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On Air Staff and WPM Interns
Fri March 15, 2013
DEQ releases ozone strategy for Sublette County
BOB BECK: The Department of Environmental Quality has released a plan for tackling the ozone problem in Sublette County. Emissions from the energy industry there have combined to form a type of pollution called ozone, which can be a health hazard. Ozone levels have been so high that they violate federal standards, and the Environmental Protection Agency has given Wyoming three years to fix the problem.
WB: Last year, a task force of citizens, industry reps, and local leaders recommended solutions. Among other things, they called for tougher regulations on industry and more research into the science behind ozone formation. Earlier this year the DEQ met with the task force to respond to the recommendations. But many felt the plans they laid out at the meeting were not concrete enough. Since then, DEQ has been working to draft a more specific strategy. This week, they released that strategy. I spoke with DEQ’s Air Quality Administrator, Steve Dietrich, to get the details. He says they’ll continue to encourage energy companies to take voluntary measures to limit the types of emissions that cause ozone, but they also hope to impose a number of new rules. First, they’d like to put stricter limits on emissions from new production equipment.
STEVE DIETRICH: Rather than have controls requirements happen after startup of the facility or the area where the well drilling and well production happens, it would have to be in place upon startup of those facilities. … It would have to be cleaner, sooner.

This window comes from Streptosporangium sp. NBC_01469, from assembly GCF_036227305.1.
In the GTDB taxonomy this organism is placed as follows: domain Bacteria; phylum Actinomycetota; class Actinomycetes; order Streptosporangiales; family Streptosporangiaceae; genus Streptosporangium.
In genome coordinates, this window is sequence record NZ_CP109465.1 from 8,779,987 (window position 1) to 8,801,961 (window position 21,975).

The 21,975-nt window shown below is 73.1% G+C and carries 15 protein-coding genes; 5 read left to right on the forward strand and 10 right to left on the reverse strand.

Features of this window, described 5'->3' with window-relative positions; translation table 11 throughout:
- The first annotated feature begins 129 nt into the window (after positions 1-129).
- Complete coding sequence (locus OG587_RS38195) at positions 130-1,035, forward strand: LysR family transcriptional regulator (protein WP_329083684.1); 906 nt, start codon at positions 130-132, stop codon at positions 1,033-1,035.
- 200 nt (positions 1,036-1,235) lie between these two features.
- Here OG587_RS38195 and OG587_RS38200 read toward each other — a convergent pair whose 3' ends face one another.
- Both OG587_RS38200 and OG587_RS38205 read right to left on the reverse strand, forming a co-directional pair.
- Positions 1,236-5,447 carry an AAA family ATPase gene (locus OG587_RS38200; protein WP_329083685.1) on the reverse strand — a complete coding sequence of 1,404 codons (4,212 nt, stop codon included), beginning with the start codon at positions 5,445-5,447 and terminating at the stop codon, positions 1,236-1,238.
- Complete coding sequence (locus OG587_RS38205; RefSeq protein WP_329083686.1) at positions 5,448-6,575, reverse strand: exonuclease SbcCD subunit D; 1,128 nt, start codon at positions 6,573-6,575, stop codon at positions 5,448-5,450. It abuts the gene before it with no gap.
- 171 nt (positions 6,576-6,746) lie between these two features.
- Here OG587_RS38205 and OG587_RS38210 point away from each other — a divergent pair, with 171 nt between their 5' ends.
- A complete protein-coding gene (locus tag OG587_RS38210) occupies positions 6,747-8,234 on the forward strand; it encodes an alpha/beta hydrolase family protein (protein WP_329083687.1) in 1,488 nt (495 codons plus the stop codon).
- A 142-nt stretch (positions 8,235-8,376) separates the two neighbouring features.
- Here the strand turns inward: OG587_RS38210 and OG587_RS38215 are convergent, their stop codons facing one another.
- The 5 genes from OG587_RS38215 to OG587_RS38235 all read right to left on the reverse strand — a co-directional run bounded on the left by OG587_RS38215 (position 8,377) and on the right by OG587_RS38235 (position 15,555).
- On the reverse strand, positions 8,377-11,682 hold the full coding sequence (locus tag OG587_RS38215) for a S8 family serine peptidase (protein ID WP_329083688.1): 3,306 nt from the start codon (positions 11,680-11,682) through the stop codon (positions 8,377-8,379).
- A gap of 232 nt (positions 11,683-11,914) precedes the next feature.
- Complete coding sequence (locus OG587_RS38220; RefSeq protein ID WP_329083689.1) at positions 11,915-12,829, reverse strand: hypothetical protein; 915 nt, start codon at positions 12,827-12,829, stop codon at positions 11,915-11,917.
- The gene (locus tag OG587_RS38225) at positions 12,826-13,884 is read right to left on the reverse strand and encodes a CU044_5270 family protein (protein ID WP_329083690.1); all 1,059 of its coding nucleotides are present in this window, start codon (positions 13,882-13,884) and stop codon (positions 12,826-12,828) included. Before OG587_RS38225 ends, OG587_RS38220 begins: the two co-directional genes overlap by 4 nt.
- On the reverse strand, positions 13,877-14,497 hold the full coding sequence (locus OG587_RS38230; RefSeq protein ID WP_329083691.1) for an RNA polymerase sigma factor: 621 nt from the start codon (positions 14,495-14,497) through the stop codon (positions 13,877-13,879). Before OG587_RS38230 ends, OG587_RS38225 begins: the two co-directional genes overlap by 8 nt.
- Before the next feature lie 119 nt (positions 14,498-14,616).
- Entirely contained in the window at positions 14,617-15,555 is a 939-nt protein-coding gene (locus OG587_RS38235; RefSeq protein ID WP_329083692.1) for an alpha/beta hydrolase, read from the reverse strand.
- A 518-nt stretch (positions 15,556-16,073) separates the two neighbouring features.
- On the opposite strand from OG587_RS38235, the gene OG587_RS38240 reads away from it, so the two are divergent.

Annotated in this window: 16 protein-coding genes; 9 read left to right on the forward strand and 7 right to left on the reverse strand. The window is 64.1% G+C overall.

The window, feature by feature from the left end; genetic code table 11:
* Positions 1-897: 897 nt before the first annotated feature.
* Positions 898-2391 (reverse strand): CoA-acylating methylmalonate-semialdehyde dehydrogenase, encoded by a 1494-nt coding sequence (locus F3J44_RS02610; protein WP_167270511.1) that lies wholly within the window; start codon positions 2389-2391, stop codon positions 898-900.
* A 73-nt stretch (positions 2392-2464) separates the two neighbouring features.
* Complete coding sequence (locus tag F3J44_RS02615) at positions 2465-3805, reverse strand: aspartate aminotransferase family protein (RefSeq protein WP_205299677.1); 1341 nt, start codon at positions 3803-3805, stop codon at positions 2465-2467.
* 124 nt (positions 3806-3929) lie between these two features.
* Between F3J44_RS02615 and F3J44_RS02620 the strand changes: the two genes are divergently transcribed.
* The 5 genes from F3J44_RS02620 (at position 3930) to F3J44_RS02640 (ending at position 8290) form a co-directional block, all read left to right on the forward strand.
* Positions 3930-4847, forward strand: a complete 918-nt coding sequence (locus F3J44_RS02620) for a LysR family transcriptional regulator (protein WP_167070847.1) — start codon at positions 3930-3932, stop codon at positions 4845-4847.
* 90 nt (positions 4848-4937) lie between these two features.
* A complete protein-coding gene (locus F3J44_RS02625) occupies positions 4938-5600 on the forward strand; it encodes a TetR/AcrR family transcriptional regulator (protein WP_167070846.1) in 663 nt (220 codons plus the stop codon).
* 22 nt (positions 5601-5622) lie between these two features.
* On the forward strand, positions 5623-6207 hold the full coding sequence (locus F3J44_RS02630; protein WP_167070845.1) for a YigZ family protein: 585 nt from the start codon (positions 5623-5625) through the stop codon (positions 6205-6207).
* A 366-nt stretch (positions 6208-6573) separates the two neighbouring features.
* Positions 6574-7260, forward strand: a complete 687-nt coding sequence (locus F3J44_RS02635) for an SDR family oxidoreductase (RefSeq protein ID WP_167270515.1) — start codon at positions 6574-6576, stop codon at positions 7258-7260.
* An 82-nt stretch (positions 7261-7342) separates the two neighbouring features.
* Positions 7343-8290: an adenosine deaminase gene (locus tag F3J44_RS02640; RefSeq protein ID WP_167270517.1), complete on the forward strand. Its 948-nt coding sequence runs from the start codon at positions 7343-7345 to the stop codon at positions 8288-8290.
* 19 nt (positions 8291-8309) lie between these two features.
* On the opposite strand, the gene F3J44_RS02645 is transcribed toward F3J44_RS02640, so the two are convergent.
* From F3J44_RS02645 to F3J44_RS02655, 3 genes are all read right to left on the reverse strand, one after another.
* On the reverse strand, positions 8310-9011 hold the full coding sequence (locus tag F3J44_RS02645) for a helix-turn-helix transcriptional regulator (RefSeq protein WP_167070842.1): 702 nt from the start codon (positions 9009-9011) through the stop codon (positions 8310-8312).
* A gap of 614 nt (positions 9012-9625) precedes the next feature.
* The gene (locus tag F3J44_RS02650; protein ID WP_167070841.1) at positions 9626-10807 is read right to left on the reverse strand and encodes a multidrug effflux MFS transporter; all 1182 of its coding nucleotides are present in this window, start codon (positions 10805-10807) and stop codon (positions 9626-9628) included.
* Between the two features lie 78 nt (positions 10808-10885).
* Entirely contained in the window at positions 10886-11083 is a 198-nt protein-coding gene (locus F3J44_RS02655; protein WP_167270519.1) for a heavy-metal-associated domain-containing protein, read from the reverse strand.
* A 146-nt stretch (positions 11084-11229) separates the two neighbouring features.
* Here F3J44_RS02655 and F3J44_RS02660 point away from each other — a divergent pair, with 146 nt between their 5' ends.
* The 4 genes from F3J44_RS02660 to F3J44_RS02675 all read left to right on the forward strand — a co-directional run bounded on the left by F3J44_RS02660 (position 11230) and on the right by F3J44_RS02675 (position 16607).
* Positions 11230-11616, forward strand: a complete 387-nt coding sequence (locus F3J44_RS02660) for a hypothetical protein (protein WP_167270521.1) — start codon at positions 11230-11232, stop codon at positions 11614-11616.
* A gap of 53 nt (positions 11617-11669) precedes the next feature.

BELDEN: Dietrich says they also want to take steps to reduce emissions from older equipment. That’s equipment that’s operating perfectly legally, but is polluting more than newer equipment because it was installed prior to the current emissions rules. Dietrich says they’re starting a process that will let them look at options for retrofitting or replacing those older facilities.
DIETRICH: It allows us to re-examine, if you will, permits – permitted facilities … to revisit what control measures can be put in place to reduce emissions further from those existing operating facilities.
BELDEN: Wyoming has different standards for the energy industry, depending on where the drilling is happening. For example, in the Jonah field, which is part of the area that’s experiencing ozone spikes, there are stricter emissions requirements than elsewhere in the state.
DIETRICH: What we’re trying to do is to expand those requirements to all of the nonattainment area.
BELDEN: As in, all of area where ozone levels violate federal standards.
Dietrich says new rules they’re creating may seem extra strict. But that’s because they’re taking into consideration future development in the area.
DIETRICH: You want to allow new growth, but you need to be cognizant of what those new emissions would be. And so it may be that you want to reduce emissions further to allow for that new growth and thereby still be able to attain the standard in the future.
BELDEN: Dietrich says as they move forward with new rules and initiatives, they’ll revise their ozone strategy.
DIETRICH: This plan is just a start. … It’s an evolving document. It evolves because the results we see with some of our earlier efforts may have a direct impact on what we need to do in the future, but also we may get other requirements that EPA hasn’t come out with yet. So we have to be flexible enough with this plan that it can evolve with those new requirements.
BELDEN: DEQ plans to begin the rule-making processes within the next six months. In the meantime, the agency is designating an ozone point person, who will be in charge of answering questions and taking input from the public about the ozone problem. That person will be announced next week.